CBAAC Conference: Poet decries neglect of book, publishing industry

Mr Denja Abdullahi, former President, Association of Nigerian Authors (ANA), on Friday urged government at all levels and African leaders to focus on grooming the book and publishing industry for economic diversification and growth.

Abdullahi, a poet, made the call during a  day-two international conference, organised by the Centre for Black and African Arts and Civilisation (CBAAC), held in Lagos.

The News Agency of Nigeria (NAN) reports that theme is, “Literature and the Creative Economy: Finding Relevance and Overcoming Misconceptions on the Book Industry’s Contributions to a Nation’s Economic Wellbeing”.

He said that Africans must begin to take the book industry seriously like the film and music sectors, to be able to tap the full potential in the creative industry and grow the economy.

According to Abdullahi, the book and publishing industry has not enjoyed attention compared with music, film and fashion aspects of the creative industry, which are known as the glamorous aspects.

He said that the book sector was the most resilient in the creative economy as it is tied to educational development and the knowledge society.

He noted that the book sector’s real contributions to a nation’s economic growth had been taken for granted because of the lack of empirical data.

He, however, called for the need to constantly generate data around the growth of the sector annually.

“Most African governments have a lukewarm attitude to the book sector. The  sector is essentially a builder of cultural and educational capital and indispensable to building a knowledge-based creative economy.

“There must be research-based mapping of the book sector’s real contributions to African nations’ economies with the maintenance of updated national bibliographies.

“Functional book development policies must be enacted to enhance the economic potentials of the sector.

“The African Union should pay attention to national associations of writers across the continent and support their activities, which keep alive the vibrancy of the book sector.

“The book sector also has to prove its relevance to the nation in real economic terms. Facts and figures have to be collated to prove the contributions of the sector to the nation’s GDP,” he said.

Abdullahi noted that the book sector was in need of a thorough self-appraisal toward tracking its economic potential and enhancing its capabilities to contribute substantially to national economy.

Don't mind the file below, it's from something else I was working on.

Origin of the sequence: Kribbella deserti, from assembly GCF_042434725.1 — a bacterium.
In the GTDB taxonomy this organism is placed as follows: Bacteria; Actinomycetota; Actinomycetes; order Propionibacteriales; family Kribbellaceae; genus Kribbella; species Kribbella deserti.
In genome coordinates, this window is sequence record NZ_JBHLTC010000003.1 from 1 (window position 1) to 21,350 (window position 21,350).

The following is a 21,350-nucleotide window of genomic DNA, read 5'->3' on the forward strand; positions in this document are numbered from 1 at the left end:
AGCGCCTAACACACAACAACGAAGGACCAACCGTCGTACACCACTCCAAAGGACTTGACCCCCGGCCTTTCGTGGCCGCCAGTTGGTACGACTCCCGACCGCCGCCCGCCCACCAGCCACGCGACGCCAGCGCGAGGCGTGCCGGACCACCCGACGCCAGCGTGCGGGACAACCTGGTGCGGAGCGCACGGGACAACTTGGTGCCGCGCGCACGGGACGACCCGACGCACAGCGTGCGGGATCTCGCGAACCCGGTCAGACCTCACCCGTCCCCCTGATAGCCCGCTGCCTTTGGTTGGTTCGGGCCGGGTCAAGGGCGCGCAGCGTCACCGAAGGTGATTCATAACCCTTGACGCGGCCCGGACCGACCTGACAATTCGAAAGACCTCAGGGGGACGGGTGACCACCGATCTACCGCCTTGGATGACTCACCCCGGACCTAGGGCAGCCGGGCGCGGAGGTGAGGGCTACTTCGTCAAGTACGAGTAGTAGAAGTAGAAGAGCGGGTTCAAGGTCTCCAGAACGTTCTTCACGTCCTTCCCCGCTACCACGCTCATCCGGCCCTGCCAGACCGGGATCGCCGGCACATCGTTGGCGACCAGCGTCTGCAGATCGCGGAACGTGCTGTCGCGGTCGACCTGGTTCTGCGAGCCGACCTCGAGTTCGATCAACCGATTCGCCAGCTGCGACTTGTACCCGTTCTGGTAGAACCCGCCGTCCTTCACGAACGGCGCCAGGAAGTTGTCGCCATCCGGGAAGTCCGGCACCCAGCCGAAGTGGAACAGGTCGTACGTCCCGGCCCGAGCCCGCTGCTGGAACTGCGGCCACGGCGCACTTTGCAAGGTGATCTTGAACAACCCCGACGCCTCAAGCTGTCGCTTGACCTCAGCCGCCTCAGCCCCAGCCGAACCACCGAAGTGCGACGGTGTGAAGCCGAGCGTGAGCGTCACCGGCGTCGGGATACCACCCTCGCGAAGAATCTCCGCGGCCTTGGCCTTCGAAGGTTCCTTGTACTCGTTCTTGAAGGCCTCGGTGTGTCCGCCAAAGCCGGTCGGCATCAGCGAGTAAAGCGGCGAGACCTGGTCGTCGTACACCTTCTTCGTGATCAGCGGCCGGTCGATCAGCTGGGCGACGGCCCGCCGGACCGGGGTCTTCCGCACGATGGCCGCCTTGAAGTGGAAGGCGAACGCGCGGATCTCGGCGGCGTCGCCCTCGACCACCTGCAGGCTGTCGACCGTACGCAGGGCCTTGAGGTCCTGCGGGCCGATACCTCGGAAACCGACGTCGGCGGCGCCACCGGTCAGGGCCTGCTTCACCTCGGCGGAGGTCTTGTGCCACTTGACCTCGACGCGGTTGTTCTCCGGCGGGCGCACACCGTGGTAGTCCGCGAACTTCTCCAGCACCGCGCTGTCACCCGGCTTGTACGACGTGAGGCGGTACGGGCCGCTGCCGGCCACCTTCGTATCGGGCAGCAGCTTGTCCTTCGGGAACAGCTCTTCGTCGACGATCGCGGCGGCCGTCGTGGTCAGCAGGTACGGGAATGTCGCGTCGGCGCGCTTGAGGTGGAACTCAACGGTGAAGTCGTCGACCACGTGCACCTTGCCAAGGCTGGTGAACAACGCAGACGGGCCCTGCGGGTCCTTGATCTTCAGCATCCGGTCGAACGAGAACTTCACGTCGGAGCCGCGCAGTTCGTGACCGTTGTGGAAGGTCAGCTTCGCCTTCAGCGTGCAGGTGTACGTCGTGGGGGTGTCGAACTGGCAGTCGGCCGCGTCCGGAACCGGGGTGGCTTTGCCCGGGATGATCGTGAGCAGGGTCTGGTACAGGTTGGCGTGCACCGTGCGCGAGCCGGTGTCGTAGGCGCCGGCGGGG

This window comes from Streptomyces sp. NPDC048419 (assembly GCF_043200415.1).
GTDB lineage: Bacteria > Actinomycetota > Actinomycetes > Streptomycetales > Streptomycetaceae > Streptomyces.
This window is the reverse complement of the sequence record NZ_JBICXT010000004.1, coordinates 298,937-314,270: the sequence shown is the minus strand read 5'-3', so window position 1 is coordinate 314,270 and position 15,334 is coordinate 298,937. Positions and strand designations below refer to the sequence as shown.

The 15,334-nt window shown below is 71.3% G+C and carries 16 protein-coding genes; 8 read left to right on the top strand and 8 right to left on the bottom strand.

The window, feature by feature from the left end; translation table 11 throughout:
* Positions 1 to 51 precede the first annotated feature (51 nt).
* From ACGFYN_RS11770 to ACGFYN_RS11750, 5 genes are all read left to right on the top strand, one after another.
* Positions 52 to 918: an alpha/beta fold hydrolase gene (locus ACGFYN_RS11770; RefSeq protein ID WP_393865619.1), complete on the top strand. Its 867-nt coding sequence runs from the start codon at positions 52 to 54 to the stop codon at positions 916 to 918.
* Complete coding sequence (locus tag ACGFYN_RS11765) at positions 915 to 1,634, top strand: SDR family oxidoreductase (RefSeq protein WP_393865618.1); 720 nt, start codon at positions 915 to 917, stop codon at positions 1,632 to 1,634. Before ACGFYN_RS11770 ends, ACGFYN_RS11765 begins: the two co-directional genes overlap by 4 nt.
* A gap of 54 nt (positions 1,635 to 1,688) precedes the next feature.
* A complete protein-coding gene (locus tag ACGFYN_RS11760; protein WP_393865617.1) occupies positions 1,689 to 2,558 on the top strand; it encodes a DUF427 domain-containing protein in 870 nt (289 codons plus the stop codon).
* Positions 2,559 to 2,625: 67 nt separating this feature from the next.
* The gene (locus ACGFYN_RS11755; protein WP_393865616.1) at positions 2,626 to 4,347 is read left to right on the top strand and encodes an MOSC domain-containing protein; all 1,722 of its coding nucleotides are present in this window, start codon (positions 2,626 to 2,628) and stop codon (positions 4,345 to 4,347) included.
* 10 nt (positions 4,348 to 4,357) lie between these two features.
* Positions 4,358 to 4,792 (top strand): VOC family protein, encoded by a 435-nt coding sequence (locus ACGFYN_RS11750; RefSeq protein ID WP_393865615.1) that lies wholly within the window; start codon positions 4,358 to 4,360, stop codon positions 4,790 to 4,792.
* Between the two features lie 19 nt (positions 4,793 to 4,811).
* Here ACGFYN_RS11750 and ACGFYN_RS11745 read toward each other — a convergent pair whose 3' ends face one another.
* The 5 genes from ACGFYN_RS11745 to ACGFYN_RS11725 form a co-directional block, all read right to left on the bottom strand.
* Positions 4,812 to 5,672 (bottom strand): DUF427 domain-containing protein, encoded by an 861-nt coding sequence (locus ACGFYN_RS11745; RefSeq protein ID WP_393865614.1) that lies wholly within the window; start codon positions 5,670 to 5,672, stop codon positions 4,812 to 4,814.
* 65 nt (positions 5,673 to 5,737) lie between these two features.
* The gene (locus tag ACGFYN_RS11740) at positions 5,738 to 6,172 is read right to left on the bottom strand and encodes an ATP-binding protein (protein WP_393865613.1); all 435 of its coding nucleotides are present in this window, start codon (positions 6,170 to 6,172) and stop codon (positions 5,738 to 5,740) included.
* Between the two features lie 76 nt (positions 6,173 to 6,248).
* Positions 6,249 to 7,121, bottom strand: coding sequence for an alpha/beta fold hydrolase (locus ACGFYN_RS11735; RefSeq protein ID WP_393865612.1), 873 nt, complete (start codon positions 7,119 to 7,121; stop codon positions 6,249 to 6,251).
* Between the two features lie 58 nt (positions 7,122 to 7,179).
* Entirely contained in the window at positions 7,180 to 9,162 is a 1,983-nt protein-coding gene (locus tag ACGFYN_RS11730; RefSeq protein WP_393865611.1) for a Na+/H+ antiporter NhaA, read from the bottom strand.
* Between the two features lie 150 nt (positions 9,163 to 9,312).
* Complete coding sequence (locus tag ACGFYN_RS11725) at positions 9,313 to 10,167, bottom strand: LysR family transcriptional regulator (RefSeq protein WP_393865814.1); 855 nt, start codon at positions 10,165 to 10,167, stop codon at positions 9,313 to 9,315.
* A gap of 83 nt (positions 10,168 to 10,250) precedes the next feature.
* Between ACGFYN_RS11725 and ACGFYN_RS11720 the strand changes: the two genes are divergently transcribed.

He explained that the book sector operated mainly without significant state support and within the lack of a functional book development policy as well as specialised government intervention measures.

He said that the book sector needed lots of interventions as it remains over dependent on imported raw materials and bedeviled by piracy.

According to him, this is because the sector is not strategically linked to the other sectors of the creative industry such as the film and music industries.

“The African Union should establish continental-wide literary prizes to encourage literary creativity and publishing in the continent.

“Continental-wide distribution of books should be established and sustained to encourage dialogue and understanding across countries in the spirit of Pan-Africanism.

“Organisation of major book fairs and literary festivals in each of the regions of Africa should be encouraged and sustained by AU and other regional groupings as they are platforms through which the book sector contributes to the economic growth of African nations.

“The residual income accruable in the book sector to practitioners should be protected with the advent of e-book and e-publishing through the protection of intellectual property and the establishment of collecting societies,” he said.

Also, Dr Osedebamen Oamen of the Department of Theatre and Media Arts, Ambrose Alli  University, Epkoma, Edo, said that for Nigerians to yield bountifully from the creative industry, the nation’s cultural policies must be adhered to.

Oamen said that the policy was the most favourably compared to other nations.

“The gap that exists between the cultural policy and creative economy in Africa should be closed to enhance cultural policy drive of the creative economy,” he said. 

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